Adrian Loveridge Column – Good News for Travel Industry
All early indications are that at least one positive thing will come out of a post COVID 19 crisis for our tourism industry. So many regular visitors have been confronted, frustrated and generally challenged by the battle to secure refunds from airlines, online travel companies and tour operators, that I believe will result in a massive trend to book directly next time, largely eliminating the intermediaries from the process.
ABTA, the British travel association, while issuing guidance to its members, many companies have ignored this advice and dictated their own rules in terms of cash refunds and credit vouchers relating to monies pre-paid in good faith for flights and holidays yet to be taken.
This has left UK consumers questioning the relevance of the organization in their eyes and driven many to seek alternative recompense through their credit card issuers and Small Claims Court. Essential reading for anyone considering booking a future holiday will be the Which Publication Report on the performance of travel firms and airlines in respect to the time taken in refunding.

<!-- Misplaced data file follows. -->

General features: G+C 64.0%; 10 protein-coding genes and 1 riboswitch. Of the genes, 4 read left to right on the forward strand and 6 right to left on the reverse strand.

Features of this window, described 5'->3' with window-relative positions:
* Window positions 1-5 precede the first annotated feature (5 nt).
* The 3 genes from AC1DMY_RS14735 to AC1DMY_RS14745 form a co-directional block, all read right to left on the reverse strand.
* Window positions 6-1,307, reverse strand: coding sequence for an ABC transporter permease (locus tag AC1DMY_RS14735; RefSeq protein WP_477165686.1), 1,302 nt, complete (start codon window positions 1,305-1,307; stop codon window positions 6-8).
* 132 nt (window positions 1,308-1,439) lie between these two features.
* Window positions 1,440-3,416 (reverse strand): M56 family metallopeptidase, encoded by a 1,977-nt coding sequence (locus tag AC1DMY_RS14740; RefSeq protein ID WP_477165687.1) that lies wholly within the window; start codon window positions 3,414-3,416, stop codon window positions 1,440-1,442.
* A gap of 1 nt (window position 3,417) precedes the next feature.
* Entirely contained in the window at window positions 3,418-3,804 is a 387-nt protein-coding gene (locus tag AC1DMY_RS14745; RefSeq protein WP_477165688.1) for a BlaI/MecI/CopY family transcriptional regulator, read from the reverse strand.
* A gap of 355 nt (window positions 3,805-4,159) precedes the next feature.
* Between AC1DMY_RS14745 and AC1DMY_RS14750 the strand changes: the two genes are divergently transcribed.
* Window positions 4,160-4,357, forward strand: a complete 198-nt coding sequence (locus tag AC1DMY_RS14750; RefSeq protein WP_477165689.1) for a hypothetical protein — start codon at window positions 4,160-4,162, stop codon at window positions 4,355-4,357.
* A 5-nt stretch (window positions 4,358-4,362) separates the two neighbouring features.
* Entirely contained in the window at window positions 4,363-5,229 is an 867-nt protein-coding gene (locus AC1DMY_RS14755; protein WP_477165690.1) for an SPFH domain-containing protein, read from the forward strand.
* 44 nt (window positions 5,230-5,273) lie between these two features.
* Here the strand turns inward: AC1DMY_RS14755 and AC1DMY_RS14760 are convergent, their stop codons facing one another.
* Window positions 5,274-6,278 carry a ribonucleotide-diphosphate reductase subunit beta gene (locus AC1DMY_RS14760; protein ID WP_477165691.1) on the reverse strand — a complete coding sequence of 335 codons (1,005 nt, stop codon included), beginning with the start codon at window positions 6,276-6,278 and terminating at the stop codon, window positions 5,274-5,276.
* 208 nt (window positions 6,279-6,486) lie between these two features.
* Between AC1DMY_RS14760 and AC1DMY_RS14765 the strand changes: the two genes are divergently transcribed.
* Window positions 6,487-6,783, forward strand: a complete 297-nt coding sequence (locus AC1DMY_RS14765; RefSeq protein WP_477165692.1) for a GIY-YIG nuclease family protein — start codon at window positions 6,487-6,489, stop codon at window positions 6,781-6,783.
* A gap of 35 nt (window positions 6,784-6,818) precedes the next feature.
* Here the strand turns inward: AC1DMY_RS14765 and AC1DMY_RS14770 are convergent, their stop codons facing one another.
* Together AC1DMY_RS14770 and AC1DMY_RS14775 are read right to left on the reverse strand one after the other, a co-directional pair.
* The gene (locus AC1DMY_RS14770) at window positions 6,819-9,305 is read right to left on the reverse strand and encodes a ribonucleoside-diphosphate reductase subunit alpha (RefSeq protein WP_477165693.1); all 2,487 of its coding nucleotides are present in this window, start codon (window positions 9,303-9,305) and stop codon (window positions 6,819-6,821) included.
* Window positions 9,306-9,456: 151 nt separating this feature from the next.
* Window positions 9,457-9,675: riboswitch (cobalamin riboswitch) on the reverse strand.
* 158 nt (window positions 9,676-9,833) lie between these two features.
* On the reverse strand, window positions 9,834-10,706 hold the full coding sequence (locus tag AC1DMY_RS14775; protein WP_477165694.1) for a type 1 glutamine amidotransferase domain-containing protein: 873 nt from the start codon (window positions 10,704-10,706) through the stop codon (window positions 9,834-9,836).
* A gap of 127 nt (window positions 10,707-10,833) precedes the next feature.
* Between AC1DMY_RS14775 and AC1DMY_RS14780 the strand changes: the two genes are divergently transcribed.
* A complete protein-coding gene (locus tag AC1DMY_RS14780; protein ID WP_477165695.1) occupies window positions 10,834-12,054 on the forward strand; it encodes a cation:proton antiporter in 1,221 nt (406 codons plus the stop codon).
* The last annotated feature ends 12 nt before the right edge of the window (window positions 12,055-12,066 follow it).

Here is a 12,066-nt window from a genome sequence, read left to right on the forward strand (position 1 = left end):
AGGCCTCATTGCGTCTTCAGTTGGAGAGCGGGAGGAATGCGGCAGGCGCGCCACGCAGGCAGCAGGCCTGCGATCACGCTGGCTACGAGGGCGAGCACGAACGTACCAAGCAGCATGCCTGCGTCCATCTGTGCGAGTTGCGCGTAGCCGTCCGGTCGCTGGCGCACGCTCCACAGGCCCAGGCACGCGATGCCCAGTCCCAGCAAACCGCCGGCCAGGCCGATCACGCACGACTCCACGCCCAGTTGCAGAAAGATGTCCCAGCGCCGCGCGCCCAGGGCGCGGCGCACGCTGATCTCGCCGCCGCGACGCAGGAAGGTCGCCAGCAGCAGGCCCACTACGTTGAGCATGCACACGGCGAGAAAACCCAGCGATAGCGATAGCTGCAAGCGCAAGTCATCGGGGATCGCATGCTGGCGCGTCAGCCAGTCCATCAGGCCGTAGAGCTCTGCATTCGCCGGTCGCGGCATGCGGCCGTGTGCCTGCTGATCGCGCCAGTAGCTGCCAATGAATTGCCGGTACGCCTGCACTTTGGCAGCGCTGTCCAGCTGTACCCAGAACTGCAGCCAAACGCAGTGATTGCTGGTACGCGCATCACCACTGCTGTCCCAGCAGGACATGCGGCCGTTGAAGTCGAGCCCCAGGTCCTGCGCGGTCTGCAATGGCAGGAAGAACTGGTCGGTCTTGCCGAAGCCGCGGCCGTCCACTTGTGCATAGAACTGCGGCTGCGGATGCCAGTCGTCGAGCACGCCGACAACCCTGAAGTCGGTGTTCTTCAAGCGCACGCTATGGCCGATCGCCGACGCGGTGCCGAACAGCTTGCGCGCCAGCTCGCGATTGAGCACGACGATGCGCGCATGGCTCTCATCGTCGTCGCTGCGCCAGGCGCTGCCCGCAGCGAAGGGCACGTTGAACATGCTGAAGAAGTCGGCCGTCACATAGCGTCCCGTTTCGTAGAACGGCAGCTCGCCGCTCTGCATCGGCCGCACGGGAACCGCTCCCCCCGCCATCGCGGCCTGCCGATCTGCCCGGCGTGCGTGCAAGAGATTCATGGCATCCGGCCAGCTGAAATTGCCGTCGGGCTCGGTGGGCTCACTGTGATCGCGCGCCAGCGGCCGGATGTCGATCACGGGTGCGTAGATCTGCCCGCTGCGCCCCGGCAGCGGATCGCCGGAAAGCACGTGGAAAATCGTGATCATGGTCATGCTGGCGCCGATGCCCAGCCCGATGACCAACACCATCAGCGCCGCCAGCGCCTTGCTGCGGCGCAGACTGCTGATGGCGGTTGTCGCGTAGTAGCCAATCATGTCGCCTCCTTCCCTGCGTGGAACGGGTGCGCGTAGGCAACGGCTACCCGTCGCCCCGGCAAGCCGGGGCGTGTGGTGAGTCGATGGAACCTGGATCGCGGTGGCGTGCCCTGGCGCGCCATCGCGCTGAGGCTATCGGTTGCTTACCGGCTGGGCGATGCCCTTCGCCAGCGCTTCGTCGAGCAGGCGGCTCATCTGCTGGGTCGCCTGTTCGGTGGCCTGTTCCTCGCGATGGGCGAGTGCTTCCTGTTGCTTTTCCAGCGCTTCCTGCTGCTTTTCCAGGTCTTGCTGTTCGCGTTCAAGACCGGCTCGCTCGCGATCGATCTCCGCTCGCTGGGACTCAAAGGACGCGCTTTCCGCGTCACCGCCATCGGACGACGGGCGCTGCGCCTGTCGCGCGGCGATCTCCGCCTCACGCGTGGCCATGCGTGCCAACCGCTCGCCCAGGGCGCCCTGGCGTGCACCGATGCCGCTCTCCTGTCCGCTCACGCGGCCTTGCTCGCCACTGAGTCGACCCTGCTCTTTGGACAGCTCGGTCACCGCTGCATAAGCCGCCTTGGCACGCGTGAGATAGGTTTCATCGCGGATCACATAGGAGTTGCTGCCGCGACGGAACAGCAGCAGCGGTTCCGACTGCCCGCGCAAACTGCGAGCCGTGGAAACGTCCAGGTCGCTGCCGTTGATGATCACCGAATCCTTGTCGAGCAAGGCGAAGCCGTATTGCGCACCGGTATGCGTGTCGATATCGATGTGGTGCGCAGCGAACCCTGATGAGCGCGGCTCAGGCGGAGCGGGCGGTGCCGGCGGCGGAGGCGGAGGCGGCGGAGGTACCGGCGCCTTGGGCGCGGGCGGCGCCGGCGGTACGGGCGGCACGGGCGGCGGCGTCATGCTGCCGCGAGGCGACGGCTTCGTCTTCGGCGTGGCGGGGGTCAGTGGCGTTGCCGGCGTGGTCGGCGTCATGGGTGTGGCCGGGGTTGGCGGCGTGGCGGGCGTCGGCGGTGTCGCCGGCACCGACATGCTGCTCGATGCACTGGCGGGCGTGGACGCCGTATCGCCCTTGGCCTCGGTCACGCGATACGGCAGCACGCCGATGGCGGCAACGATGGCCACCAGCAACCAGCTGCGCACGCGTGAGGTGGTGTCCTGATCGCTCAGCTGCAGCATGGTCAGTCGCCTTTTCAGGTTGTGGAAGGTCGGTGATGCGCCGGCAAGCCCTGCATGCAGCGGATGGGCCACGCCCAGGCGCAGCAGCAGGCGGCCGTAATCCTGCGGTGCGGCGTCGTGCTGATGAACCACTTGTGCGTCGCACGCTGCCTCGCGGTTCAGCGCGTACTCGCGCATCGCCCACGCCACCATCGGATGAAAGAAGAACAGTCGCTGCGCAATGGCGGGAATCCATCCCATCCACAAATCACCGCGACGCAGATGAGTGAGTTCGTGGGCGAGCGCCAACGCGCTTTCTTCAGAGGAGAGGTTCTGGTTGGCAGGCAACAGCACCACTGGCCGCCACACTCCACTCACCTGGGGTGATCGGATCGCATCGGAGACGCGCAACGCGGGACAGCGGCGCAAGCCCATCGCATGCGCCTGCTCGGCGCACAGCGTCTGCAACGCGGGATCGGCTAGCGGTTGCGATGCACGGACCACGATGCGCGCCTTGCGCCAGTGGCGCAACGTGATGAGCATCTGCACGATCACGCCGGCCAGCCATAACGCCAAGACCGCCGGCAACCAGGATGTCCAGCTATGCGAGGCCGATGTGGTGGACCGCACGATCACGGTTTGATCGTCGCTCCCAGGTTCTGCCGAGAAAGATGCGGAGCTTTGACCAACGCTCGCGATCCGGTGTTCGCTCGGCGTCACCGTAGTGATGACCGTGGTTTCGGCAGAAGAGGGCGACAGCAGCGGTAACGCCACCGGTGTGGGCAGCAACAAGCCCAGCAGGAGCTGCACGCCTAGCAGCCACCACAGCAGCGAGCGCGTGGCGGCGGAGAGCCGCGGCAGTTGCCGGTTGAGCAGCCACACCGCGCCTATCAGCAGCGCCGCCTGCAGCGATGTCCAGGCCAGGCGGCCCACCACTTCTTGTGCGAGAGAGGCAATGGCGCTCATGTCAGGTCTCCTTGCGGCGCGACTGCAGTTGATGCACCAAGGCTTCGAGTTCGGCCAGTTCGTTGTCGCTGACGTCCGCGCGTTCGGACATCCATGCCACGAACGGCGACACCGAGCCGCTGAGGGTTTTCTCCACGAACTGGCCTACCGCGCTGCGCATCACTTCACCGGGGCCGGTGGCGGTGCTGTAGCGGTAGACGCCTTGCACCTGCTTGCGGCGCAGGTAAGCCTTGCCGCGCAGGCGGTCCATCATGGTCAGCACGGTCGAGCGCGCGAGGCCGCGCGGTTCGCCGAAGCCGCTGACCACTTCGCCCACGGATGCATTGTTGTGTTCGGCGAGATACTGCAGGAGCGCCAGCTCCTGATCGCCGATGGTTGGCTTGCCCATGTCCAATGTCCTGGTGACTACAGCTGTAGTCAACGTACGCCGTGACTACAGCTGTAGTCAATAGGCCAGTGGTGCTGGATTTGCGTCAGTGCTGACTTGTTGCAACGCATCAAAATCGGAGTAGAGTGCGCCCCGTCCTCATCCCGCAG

Several of the same tour operators have, for want of a kinder term, threatened hotels with deferred payments devoid of interest, for stays already completed, fully aware that many accommodation providers are already fighting for economic survival.
To fight back some of our hotels have been very proactive by offering vouchers directly to guests which can be redeemed for future stays. An example is to buy a voucher at this time for say US$100, which will have an actual enhanced redemption value of US$115 or even US$125 towards a room for a chosen forward date, yet to be decided. This makes sense in a number of ways and can be a win-win for all involved. The hotel could help reduce any borrowings they have incurred during these difficult times and therefore interest payable, while at the same time, attracting a higher percentage of direct bookings.
These will then not be subject to the substantial rack rate discounts the tour operators extract, which are often in the region of 30 or even 40 per cent off published room prices.
The guests will benefit by receiving added-value, obtaining a product which would normally cost, considerably more.
Those individuals, who may worry about the viability of the supplier (hotel or villa), can choose to pay by credit card, which has in many cases, the prospect of both earning miles towards their flight, while giving added financial protection in the case of not receiving the service as advertised.
Our regular return arrivals may also consider that the quickest way they can help restore their favourite holiday spot back to recovery, is to ensure that every very possible dollar and cent finds its way to Barbados.
This well could be a better all-round solution than risking, in many cases, further limited savings, which remain offshore for a prolonged period in the bank account of some intermediary that still owes its customers and accommodation providers, tens of millions of dollars.